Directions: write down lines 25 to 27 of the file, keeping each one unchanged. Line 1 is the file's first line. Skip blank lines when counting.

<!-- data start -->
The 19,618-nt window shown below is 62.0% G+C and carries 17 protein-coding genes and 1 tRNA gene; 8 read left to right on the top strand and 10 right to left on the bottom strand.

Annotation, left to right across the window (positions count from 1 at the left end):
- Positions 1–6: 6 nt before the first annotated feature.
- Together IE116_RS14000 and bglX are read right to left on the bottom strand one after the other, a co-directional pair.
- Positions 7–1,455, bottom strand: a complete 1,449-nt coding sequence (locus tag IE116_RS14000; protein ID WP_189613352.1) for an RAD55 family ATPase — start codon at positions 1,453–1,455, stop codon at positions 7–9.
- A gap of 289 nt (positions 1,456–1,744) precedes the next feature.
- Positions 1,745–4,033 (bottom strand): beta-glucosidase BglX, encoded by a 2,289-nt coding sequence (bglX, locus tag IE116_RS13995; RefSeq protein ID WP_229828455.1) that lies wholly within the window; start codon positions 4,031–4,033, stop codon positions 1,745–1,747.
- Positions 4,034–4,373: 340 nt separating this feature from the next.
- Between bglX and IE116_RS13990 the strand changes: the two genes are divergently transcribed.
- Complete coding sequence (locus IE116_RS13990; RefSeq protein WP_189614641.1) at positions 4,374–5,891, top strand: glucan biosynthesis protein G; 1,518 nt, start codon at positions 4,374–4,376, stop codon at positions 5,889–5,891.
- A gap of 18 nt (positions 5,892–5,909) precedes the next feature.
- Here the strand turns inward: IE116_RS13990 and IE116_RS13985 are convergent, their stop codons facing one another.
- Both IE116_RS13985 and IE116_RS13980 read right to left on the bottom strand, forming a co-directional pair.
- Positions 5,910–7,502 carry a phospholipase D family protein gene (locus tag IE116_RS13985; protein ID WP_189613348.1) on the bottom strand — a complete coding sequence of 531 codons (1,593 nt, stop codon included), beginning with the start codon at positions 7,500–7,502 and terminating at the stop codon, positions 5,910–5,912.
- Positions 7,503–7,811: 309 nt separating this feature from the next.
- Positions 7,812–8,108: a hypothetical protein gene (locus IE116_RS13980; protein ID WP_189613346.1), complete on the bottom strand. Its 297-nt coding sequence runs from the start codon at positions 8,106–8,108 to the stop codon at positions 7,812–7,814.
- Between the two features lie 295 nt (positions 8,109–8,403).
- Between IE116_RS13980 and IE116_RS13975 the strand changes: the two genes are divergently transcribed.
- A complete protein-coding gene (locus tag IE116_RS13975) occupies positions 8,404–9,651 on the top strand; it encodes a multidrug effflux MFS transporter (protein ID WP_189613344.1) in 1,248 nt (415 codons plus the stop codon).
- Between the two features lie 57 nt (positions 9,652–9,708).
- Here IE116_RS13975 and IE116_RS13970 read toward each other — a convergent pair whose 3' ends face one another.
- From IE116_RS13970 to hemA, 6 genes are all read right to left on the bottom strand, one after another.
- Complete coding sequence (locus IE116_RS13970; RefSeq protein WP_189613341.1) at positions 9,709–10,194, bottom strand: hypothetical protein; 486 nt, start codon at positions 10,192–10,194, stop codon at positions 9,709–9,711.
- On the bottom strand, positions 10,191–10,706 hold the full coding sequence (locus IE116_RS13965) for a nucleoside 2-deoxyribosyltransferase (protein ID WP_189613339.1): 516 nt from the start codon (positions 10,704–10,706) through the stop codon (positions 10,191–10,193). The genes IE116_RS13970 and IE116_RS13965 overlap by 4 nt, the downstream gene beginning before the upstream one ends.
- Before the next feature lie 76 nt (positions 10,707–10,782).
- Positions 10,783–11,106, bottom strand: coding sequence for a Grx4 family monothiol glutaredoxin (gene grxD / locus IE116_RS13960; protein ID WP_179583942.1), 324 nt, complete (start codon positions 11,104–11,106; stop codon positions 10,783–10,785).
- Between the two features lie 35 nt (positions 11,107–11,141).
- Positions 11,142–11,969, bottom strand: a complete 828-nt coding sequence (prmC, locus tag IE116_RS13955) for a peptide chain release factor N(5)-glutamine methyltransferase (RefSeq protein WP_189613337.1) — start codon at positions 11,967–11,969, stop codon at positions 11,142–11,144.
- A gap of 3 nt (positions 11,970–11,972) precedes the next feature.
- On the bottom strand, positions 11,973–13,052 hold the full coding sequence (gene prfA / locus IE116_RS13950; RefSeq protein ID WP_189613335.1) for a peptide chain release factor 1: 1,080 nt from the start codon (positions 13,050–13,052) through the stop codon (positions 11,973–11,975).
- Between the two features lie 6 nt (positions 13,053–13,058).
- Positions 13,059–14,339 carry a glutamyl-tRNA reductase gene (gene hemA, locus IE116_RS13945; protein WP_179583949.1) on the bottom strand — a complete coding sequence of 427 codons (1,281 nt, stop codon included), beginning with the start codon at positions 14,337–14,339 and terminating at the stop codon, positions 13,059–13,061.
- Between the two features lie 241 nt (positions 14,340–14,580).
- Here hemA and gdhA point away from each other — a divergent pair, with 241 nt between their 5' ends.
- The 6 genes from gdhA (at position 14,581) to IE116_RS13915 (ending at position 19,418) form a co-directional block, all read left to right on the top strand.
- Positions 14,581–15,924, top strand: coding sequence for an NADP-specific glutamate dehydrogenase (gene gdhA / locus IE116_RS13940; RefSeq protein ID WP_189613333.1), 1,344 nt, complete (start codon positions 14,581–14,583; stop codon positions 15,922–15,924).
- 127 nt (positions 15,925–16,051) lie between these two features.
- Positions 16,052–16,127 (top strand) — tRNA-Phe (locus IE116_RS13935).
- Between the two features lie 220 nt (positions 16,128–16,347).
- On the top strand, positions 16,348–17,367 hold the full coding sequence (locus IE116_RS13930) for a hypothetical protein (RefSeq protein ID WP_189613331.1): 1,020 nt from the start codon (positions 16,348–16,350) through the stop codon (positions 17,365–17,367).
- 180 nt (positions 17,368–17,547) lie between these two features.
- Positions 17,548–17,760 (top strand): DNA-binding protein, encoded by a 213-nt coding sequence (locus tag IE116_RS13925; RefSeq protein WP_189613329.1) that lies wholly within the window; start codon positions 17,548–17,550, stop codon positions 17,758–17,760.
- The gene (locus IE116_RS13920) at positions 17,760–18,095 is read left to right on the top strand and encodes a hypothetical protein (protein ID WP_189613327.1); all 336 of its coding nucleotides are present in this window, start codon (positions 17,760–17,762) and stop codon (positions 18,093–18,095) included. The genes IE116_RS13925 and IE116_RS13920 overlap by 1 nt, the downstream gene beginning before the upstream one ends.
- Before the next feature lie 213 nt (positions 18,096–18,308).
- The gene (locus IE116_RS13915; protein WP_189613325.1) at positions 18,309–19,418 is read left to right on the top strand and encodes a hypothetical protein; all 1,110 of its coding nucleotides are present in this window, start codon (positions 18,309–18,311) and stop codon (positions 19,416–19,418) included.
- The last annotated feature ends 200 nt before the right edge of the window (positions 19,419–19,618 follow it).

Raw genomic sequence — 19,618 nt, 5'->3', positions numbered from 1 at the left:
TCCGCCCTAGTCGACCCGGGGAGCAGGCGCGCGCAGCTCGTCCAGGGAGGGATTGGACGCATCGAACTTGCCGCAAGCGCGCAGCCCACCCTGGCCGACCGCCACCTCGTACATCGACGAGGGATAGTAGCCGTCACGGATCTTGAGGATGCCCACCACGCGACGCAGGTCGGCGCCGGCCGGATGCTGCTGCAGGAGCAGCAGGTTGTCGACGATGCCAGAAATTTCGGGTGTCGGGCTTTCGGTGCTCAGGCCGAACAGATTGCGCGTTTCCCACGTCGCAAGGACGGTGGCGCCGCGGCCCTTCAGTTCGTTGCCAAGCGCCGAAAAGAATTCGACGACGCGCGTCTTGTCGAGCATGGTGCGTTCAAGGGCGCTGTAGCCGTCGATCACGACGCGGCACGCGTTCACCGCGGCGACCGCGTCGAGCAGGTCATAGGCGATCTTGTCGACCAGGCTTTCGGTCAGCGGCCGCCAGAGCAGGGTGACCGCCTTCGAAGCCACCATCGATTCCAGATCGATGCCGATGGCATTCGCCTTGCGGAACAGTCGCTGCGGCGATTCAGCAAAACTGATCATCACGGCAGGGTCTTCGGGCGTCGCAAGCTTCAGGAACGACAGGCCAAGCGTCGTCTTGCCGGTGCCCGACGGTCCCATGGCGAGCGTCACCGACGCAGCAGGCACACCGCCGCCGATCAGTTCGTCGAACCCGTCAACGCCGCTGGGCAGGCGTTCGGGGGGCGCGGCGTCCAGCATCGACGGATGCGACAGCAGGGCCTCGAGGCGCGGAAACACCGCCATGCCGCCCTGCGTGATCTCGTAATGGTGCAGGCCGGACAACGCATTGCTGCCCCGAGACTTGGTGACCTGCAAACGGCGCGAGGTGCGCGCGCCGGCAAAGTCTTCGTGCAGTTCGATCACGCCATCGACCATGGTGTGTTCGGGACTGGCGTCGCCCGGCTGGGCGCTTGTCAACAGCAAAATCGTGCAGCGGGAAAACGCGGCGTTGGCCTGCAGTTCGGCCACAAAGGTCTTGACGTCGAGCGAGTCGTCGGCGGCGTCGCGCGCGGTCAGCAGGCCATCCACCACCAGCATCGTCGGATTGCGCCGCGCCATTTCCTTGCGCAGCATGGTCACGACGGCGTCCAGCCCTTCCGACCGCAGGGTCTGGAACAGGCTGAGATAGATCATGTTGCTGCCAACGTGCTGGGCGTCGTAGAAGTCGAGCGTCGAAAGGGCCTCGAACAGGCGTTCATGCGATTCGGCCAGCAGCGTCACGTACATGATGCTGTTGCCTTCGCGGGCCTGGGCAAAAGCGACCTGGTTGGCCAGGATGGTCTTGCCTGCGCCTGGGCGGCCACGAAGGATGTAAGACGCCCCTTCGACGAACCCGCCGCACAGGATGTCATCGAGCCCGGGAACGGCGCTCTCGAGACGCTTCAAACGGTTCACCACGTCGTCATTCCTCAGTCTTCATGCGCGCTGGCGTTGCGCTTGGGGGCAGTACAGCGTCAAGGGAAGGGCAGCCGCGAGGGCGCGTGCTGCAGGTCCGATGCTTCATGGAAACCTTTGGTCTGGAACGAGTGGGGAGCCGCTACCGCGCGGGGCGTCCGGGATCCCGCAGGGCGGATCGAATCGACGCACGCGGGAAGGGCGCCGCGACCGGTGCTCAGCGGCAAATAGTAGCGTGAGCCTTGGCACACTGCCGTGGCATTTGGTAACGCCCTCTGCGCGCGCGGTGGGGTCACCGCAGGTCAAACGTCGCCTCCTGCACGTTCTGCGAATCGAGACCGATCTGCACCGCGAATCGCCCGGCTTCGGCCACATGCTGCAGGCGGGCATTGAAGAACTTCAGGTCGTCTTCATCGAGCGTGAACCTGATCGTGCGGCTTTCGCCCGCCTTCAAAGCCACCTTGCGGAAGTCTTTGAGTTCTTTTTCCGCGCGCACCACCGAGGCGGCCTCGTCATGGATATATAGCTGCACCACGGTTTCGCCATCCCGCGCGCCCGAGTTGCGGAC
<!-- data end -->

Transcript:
- Before the next feature lie 76 nt (positions 10,707–10,782).
- Positions 10,783–11,106, bottom strand: coding sequence for a Grx4 family monothiol glutaredoxin (gene grxD / locus IE116_RS13960; protein ID WP_179583942.1), 324 nt, complete (start codon positions 11,104–11,106; stop codon positions 10,783–10,785).
- Between the two features lie 35 nt (positions 11,107–11,141).